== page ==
The latest research from the National Institute of Biological Standards and Control (NIBSC) confirms the increasing frequency of coronavirus Delta sub-variant AY.4.2 found in wastewater samples.
Scientists at the institute have been analysing samples from a London sewage plant since the onset of the pandemic and have previously shown that environmental surveillance can be used to measure levels of virus transmission and proactively identify new variants of concern.
A shift in variant predominance in wastewater samples has been observed through the pandemic closely mirroring sequencing results from clinical samples. The rise of variant D614, which replaced the original Wuhan strain globally during the first few months of the pandemic, was first observed in wastewater samples from March-April 2020. A new more transmissible Alpha variant was first identified in samples on 10 November 2020 and then rapidly increased in frequency to become the dominant variant by the end of January 2021. This Alpha variant was later replaced with a variety of lineages with immune escape properties which led to an increase in virus transmission levels. The Delta variant was the most successful among them and has dominated since early June 2021 (Figure 1A).Figure 1. (A) Fraction of SARS-CoV-2 variants identified in wastewater samples collected in a London sewage plant based on quantification of key spike gene mutations in viral RNA genomes. (B) Fraction of SARS-CoV-2 Delta sub-variant AY.4.2 in wastewater samples (blue line) compared to that in clinical samples (black line) based on quantification of Y145H spike gene mutation in viral RNA genomes. Mean values from replicate sequences (n=12–20) for each sampling date are shown. Error bars indicate standard error of the mean. Data source: NIBSC internal database Oct 2021. Clinical data referred in Fig. 1B were obtained from the UKHSA SARS-CoV-2 variants of concern and variants under investigation in England. Technical briefing 26. Department of Health and Social Care, 2021.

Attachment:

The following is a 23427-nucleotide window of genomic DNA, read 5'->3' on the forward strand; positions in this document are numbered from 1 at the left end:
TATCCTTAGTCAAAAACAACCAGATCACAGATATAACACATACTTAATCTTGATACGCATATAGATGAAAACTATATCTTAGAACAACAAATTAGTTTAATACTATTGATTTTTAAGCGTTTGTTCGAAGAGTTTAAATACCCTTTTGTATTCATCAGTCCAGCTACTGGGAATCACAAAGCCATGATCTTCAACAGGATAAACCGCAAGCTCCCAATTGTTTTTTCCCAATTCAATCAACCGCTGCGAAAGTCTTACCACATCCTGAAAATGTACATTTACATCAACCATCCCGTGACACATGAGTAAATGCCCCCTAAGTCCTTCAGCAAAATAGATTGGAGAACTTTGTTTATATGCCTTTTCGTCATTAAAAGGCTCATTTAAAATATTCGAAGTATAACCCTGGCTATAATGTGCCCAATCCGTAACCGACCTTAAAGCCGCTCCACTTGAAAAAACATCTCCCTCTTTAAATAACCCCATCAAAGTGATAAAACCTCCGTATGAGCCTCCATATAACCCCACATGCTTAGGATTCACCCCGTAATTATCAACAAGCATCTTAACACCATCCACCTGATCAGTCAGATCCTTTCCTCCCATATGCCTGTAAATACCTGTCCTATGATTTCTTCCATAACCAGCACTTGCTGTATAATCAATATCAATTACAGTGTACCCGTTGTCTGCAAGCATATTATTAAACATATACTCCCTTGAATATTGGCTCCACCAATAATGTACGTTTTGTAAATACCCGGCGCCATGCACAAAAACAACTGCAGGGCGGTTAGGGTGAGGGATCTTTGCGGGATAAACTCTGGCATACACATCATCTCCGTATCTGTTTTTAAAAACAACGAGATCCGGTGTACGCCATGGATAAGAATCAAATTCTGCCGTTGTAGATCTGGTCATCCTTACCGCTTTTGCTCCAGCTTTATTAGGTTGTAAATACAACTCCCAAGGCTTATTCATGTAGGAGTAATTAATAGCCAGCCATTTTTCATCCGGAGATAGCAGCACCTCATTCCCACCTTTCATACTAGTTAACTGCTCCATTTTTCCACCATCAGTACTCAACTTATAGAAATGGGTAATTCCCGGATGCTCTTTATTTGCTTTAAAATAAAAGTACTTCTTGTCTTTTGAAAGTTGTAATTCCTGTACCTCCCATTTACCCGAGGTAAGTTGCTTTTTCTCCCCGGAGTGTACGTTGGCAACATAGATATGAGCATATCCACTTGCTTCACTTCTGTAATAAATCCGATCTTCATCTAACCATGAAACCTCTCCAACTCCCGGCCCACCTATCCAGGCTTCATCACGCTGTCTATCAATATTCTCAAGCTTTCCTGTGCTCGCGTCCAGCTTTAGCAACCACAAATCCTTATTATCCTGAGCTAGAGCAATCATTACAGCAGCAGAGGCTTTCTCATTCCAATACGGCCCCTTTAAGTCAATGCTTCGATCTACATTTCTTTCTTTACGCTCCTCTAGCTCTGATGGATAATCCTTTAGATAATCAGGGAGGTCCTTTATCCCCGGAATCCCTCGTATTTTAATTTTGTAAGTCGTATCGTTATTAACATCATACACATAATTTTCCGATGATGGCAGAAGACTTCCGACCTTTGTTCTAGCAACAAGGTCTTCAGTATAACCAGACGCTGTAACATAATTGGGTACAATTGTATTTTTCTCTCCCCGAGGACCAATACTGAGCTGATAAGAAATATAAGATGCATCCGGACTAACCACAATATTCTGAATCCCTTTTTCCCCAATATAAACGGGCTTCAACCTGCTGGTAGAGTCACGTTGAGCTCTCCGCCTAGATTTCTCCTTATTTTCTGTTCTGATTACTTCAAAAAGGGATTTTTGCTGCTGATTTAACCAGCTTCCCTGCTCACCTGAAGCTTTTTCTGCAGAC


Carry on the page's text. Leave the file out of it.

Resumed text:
Recent results show that our scientists have been able to detect the most recent Delta sub-variant AY.4.2 present in sewage from early July and then steadily increasing and reaching around 8% of viral sequences in a sample from 21st September 2021 (Figure 1B).
Dr Javier Martin, who led the study, comments:
“Our work further highlights the value of environmental surveillance at detecting changes in trends of different coronavirus variants, including variants of concern that might become dominant in the future. Wastewater sequencing has an advantage over other methods as it is not subject to major surveillance biases, being able to detect all infections in the catchment area and not only those from individuals receiving COVID-19 tests”
It is still unclear what the recent observed rise in frequency of the Delta AY.4.2 sub-variant means in terms of virus transmission and disease, but the UK Health Security Agency has recently designated AY.4.2 as a variant under investigation due to it becoming increasingly common in the UK. Wastewater surveillance, now widely conducted across the UK, will play a critical role in monitoring the spread of this variant and any other variant that might become epidemiologically relevant in the future.